It only makes sense that there are deep connections between innovation, student-centered learning, teacher-powered schools and a commitment to advancing equity. These are the primary focus areas of the nonprofit, nonpartisan Education Evolving (EE). Focused on improving American public education, Education Evolving is a Minnesota-based group of thought leaders in education reform that convenes networks of innovators in education and conducts policy research, analysis and advocacy.

Founder Ted Kolderie (author of The Split Screen Strategy and nationally recognized ed policy leader) recently passed the baton to new Executive Director Lars Esdal and a great team of associates who work in partnership with the EE Fellows and Board of Directors (chaired by Curtis Johnson, co-author of Disrupting Class).

The team recently hosted a convening (in a local brewery, no less) to thank and engage and those involved with EE through the years and to advance a path forward. During this convening, EE released principles of student-centered learning, a statement on education equity and Lars’ new Barriers to Policy paper.

I am grateful to serve on the Board of Directors of Education Evolving as we seek to impact learning for all students.

-Mary Ryerse


This blog was written by the Education Evolving Team and originally ran on the Ed Evolving site on October 6, 2017

It’s a busy and exciting time at Education Evolving. The last year and a half have brought a number of changes: we’ve added new faces to our team and a new executive director as our founding generation steps back from the daily work, welcomed new board members, and formally became our own independent nonprofit organization.

With all these recent changes, we were intentional about making 2017 a year of reflection. This week we are proud to unveil the results of that work, including a new vision for student-centered learning, statement on educational equity, policy paper, visual brand, and logo.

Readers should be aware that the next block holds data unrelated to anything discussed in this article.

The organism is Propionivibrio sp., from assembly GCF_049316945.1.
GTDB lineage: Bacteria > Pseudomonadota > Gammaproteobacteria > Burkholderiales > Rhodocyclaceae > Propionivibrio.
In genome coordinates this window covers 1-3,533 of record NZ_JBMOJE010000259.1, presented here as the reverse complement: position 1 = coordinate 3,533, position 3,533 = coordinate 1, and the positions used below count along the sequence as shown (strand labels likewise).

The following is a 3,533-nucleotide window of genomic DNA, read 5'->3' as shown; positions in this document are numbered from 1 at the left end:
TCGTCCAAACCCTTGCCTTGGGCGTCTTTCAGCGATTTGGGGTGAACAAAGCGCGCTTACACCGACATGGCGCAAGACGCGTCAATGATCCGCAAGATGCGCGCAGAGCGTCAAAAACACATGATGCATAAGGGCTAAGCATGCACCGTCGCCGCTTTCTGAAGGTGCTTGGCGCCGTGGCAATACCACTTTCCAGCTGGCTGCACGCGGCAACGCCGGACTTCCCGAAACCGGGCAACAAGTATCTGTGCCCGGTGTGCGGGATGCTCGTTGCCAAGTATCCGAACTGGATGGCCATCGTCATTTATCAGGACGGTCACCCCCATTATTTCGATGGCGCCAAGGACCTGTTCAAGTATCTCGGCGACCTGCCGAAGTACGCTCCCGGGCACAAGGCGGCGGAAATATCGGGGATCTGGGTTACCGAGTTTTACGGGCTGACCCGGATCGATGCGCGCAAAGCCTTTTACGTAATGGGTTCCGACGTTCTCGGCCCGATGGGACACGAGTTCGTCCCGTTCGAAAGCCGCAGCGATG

Principles of Student-Centered Learning

While a driving belief in our organization has always been that learning should be redesigned and personalized to better meet the unique needs of each student—that is, that learning should be student-centered—we had not previously been explicit about our vision for what that new form of learning would look like.

Over the last several months, we have been working to formalize what we as an organization mean when we use the term “student-centered learning.” We reflected back on how we’ve described our goals for learning over the years, especially in our prior strategy documents and publications, and took those reflections with us into a new, three-part process:

  1. Organizational Review: We looked at other organizations that have indicated that they either support or practice student-centered learning, personalized learning, and similar concepts to see what they included in their descriptions.
  2. Academic Research Literature Review: We did a comprehensive literature review of the academic research on student-centered learning, and on specific principles and themes of student-centered learning that we uncovered.